Medical College of Georgia at Augusta University Augusta, GA
Angela Barnes, MD1, Abdul Rahman Abualruz, MD2, Kenneth J. Vega, MD, FACG1, Viveksandeep Thoguluva Chandrasekar, MD1, Kwabena Adu-Gyamfi, MD1, John Erikson Yap, MD, MBA1 1Medical College of Georgia at Augusta University, Augusta, GA; 2Medical College of Georgia at Augusta University, Augusta, GA
Introduction: Encapsulating peritoneal sclerosis (EPS) is a rare complication commonly associated with long term peritoneal dialysis and is characterized by intraperitoneal inflammation and fibrosis, resulting in the encasement of bowel loops. EPS is associated with significant morbidity and high mortality. We report a case of a 37-year-old male with this rare condition.
Case Description/Methods: A 37-year-old male with a history of Gilbert’s syndrome and hydrocephalus status post Ventricloperitoneal shunt (VP shunt) at birth with 7 revisions, was referred to the GI clinic for evaluation of a 2-year history of intermittent abdominal pain, nausea, and vomiting. He denied any aggravating or relieving factors, weight loss or bowel changes. His vital signs were normal and physical exam was unremarkable. A CT scan of abdomen/pelvis and MRI revealed a thin membrane-like structure encapsulating multiple centrally located small bowel loops, consistent with encapsulating peritoneal sclerosis. The VP shunt was in a stable position terminating in the left mid-abdomen and there was no evidence of bowel obstruction. Laboratory parameters including complete blood count, liver and kidney function tests, CRP and QuantiFERON were unremarkable except for elevated indirect bilirubin, in keeping with Gilbert’s syndrome. EGD only showed LA grade A esophagitis. Patient is planned for corticosteroid therapy.
Discussion: Encapsulating peritoneal sclerosis is a debilitating condition. The exact cause is unknown but medications, peritoneal infection, and systemic inflammatory disorders have been implicated. EPS is a rare complication of VP shunting and only a few cases have been reported.
Diagnosis is often delayed given the rarity of the condition and many patients undergo exploratory laparotomy for diagnosis. EPS causes bowel obstruction and is associated with significant morbidity and a high mortality approaching 50% one year after diagnosis. Our patient’s symptoms were most likely due to encapsulating peritoneal sclerosis, a complication of his VP shunt. He may have had recurrent partial small bowel obstructions over the years, contributing to his intermittent abdominal pain. Treatment for EPS involves corticosteroid in the inflammatory phase and tamoxifen in the fibrotic stage. In clinical practice, it may be difficult to differentiate between the two stages, hence both medications may be used together. Peritonectomy and enterolysis, may be considered for patients who fail medical treatment.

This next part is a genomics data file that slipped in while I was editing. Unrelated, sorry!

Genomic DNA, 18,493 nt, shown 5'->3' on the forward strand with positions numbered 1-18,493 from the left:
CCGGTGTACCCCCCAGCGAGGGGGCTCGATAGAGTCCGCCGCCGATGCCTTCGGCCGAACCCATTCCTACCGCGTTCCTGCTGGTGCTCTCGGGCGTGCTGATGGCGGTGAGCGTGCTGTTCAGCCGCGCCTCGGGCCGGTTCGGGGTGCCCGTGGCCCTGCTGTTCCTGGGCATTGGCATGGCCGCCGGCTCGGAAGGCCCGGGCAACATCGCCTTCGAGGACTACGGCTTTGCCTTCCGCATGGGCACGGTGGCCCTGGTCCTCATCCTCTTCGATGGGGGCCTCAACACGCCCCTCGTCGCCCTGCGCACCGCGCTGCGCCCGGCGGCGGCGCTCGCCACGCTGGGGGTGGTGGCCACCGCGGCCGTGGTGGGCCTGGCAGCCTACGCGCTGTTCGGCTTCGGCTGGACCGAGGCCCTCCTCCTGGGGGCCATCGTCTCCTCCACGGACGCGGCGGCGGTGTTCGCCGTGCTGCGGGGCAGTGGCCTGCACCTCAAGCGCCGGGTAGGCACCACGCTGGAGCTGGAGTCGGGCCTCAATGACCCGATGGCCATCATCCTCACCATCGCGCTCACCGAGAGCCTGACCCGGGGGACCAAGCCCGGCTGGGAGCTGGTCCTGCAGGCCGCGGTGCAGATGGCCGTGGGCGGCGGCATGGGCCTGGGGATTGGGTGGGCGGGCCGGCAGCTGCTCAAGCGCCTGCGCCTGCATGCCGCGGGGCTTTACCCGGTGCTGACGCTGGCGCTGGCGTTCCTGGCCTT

Figure: Contrast-enhanced CT images of the abdomen and pelvis in the Coronal (A) and Axial (B) plane demonstrate a thin, membrane-like structure (yellow arrowheads) encapsulating centrally located small bowel loops (orange asterisk), with a small volume of fluid in between bowel loops (white asterisk). Note the ventriculoperitoneal shunt catheter within the fluid (white arrowhead). T2 weighted images MR images of the abdomen performed 6 months later in the Coronal (C) and Axial (D) plane demonstrated the similar position of the small bowel loops (orange asterisk) encapsulated by a thin hypointense membrane (yellow arrowheads)
Angela Barnes indicated no relevant financial relationships.
Abdul Rahman Abualruz indicated no relevant financial relationships.
Kenneth Vega indicated no relevant financial relationships.
Viveksandeep Thoguluva Chandrasekar indicated no relevant financial relationships.
Kwabena Adu-Gyamfi indicated no relevant financial relationships.
John Erikson Yap indicated no relevant financial relationships.
Angela Barnes, MD1, Abdul Rahman Abualruz, MD2, Kenneth J. Vega, MD, FACG1, Viveksandeep Thoguluva Chandrasekar, MD1, Kwabena Adu-Gyamfi, MD1, John Erikson Yap, MD, MBA1. P4171 - A Case of Encapsulating Peritoneal Sclerosis Associated With Ventriculo-Peritoneal Shunt, ACG 2023 Annual Scientific Meeting Abstracts. Vancouver, BC, Canada: American College of Gastroenterology.